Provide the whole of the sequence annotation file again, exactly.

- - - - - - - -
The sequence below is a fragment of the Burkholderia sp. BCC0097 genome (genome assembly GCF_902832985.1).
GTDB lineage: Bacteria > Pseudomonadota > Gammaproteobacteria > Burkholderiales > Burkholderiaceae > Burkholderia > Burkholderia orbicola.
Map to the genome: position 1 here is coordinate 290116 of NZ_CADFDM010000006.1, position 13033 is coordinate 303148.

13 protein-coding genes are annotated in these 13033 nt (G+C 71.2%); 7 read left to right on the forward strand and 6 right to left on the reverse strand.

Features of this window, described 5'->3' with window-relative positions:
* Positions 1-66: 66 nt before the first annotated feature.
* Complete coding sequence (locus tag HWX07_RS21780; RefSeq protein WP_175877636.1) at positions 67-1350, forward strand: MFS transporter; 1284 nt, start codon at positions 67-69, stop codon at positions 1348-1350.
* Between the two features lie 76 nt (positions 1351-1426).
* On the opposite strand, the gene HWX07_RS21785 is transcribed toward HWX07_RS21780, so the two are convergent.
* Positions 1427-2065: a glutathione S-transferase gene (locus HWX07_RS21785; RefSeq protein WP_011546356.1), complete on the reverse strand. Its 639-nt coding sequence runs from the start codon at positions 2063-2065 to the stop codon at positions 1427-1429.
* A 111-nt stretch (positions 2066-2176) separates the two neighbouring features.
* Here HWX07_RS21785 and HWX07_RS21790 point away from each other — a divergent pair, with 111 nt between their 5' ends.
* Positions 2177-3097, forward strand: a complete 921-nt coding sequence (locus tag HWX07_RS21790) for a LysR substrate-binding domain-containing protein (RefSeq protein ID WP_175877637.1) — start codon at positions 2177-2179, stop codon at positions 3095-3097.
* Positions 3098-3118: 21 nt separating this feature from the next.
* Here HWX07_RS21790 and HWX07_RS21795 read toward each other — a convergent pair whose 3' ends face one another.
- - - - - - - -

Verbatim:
The sequence below is a fragment of the Burkholderia sp. BCC0097 genome (genome assembly GCF_902832985.1).
GTDB lineage: Bacteria > Pseudomonadota > Gammaproteobacteria > Burkholderiales > Burkholderiaceae > Burkholderia > Burkholderia orbicola.
Map to the genome: position 1 here is coordinate 290116 of NZ_CADFDM010000006.1, position 13033 is coordinate 303148.

13 protein-coding genes are annotated in these 13033 nt (G+C 71.2%); 7 read left to right on the forward strand and 6 right to left on the reverse strand.

Features of this window, described 5'->3' with window-relative positions:
* Positions 1-66: 66 nt before the first annotated feature.
* Complete coding sequence (locus tag HWX07_RS21780; RefSeq protein WP_175877636.1) at positions 67-1350, forward strand: MFS transporter; 1284 nt, start codon at positions 67-69, stop codon at positions 1348-1350.
* Between the two features lie 76 nt (positions 1351-1426).
* On the opposite strand, the gene HWX07_RS21785 is transcribed toward HWX07_RS21780, so the two are convergent.
* Positions 1427-2065: a glutathione S-transferase gene (locus HWX07_RS21785; RefSeq protein WP_011546356.1), complete on the reverse strand. Its 639-nt coding sequence runs from the start codon at positions 2063-2065 to the stop codon at positions 1427-1429.
* A 111-nt stretch (positions 2066-2176) separates the two neighbouring features.
* Here HWX07_RS21785 and HWX07_RS21790 point away from each other — a divergent pair, with 111 nt between their 5' ends.
* Positions 2177-3097, forward strand: a complete 921-nt coding sequence (locus tag HWX07_RS21790) for a LysR substrate-binding domain-containing protein (RefSeq protein ID WP_175877637.1) — start codon at positions 2177-2179, stop codon at positions 3095-3097.
* Positions 3098-3118: 21 nt separating this feature from the next.
* Here HWX07_RS21790 and HWX07_RS21795 read toward each other — a convergent pair whose 3' ends face one another.